For me, the Dead has become the figurehead, the icon of a lifestyle. It is keeping music alive and loving the experience and magic that occurs when like-minded people gather and listen to music. Grateful Dead is timeless, their music is timeless and I think they helped open the floodgate to so many other bands and festivals. Every time I get an invite to a fledging festival celebrating music, I can't help but hear the chords from Jerry's guitar jamming a happy grinning beat in my mind. So what if the "Grateful Dead" itself isn't playing music any more?? So many people are still listening to the music, being inspired by the music, and living their lives in the spirit of all the music stood for! New music is still being created in that same spirit. The wheels are still turning on that bus, baby! Keep 'em turning.
1. No. I bought the first 'official' Dead album at a school record sale when I was in 8th grade. Even though people argue about it, I spent a month or so listening to it everyday (form the "Golden Road" collection) and love it even more - instant reverse transport ========>
2. When I wasn't blasting Good Mornin' Little School girl, I was switchin' to the Taj Mahal version on "Take a Giant Step" - a must listen. Around the same time I was stuck on "Unbroken Chain" from Mars Hotel - it was like I was hearing that song for the first time. Amazing.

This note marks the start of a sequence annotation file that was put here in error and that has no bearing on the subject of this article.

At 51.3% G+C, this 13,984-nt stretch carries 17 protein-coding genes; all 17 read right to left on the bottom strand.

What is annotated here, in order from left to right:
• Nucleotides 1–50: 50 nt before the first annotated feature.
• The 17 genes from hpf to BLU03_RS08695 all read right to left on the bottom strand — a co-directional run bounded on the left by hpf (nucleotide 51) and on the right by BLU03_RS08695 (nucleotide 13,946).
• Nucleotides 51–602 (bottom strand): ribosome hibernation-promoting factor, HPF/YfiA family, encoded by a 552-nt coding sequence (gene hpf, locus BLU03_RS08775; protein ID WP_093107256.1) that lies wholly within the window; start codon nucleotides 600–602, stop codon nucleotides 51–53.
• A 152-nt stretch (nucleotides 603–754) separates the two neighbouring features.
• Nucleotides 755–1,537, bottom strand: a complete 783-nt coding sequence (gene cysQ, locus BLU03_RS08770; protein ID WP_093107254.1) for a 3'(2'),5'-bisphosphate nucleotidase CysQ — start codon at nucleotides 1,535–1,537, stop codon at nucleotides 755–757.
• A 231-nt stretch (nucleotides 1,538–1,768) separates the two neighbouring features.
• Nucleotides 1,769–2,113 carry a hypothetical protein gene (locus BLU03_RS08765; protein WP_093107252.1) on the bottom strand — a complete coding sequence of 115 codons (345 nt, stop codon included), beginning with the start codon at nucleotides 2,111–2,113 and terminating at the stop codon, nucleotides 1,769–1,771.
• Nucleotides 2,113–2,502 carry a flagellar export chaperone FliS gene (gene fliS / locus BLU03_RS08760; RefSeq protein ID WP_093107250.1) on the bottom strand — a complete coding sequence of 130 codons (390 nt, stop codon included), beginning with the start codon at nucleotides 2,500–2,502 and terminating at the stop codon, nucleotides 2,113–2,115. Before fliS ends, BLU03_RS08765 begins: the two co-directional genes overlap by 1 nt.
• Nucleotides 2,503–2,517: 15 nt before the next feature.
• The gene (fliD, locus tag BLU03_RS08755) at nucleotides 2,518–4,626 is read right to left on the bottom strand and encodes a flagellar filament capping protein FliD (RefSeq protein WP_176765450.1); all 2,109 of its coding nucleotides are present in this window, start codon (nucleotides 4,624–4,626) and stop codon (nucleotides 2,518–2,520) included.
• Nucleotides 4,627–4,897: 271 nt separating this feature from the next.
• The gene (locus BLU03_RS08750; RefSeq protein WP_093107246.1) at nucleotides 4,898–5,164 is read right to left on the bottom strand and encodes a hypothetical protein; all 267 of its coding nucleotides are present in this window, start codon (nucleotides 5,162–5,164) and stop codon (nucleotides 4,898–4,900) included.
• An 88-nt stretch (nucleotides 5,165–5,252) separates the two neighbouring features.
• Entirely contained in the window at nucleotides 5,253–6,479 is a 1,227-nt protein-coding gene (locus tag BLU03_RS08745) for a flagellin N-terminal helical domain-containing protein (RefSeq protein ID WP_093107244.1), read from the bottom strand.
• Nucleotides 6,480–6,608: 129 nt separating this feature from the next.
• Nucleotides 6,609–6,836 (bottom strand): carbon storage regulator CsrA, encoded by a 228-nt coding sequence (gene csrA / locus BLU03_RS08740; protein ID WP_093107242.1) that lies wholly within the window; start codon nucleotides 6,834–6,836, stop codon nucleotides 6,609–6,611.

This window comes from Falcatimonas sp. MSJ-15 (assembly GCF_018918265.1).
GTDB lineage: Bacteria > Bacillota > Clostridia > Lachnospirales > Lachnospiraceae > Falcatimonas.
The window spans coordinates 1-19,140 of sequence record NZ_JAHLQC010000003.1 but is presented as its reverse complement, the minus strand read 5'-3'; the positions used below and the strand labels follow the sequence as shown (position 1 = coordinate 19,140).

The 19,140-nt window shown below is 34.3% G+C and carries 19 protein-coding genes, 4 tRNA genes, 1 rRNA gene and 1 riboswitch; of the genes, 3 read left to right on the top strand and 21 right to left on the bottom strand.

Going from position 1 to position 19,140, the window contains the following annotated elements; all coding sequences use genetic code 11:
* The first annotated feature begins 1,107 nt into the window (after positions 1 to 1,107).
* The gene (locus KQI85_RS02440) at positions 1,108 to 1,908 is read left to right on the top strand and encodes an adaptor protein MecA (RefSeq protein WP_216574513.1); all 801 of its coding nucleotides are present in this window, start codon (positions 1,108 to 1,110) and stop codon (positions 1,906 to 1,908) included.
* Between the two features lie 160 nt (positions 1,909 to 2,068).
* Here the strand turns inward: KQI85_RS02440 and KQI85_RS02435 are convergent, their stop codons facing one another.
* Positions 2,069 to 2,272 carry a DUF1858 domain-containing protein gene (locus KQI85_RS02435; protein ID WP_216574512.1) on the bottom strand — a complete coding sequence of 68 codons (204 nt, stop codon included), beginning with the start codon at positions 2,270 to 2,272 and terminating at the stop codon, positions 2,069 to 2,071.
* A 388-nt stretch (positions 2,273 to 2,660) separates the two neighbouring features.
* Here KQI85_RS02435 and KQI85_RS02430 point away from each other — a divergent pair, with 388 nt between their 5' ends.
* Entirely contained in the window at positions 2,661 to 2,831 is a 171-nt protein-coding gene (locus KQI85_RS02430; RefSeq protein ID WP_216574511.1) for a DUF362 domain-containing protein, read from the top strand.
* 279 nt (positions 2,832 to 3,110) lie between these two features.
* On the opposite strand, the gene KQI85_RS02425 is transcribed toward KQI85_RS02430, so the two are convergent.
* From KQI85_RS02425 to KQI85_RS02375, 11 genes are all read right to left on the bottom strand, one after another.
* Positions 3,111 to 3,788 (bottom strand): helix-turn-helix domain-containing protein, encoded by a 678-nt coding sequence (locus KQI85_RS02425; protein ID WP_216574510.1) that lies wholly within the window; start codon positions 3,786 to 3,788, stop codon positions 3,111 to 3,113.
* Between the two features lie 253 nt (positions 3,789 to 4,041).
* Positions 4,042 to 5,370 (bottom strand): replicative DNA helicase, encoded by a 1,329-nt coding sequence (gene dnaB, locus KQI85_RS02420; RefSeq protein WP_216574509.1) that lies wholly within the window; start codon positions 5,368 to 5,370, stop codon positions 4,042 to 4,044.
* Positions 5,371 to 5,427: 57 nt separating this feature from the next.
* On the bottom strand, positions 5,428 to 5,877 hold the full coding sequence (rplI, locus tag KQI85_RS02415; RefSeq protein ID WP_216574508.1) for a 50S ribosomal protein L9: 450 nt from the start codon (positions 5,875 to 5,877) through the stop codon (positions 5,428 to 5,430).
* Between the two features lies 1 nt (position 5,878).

3. I love my life now: I have an 8 year old daughter, I'm sober almost 29 years, and I actually have a job that's fairly respectable - I'm a psychology professor- but I love not only what the Dead (along with others) represent (to me), but more importantly, the music is just so incredible!
4. I'm hoping to celebrate my 50's (I'm now 52) by seeing some form of the Dead - I saw almost everyone else in the 60's and 70's but never the Dead. Hope I'm not too late and that I can take my daughter.
5. Of course, I am still an almost daily listener of Dylan (new and old - "Love and Theft is amazing), The Band, Leon, War, James Brown . . .
I went to two Dead shows in the late 80s, but not because I was interested in the music as much as I was scoring something. I had a friend that worked so hard to get me hooked on the music, but my head just wasn't there yet. Who knows why. It's all timing. Fast forward almost 20 years later and another friend re-introduces me to the Dead and man, something just clicked. I don't have the answers as to why it hit me now, but it didn't then. But I what I do know is the music is timeless. It speaks to my spirit and brings me joy now, in 2007, as much as I'm sure it did 35 years ago to every man, woman, and child who felt the connection. Shit, life is too short to let go of those things that bring us pleasure. And if a person can find something that still, after all this time, can make their head bob and make their soul feel alive then who the hell is anyone to judge that?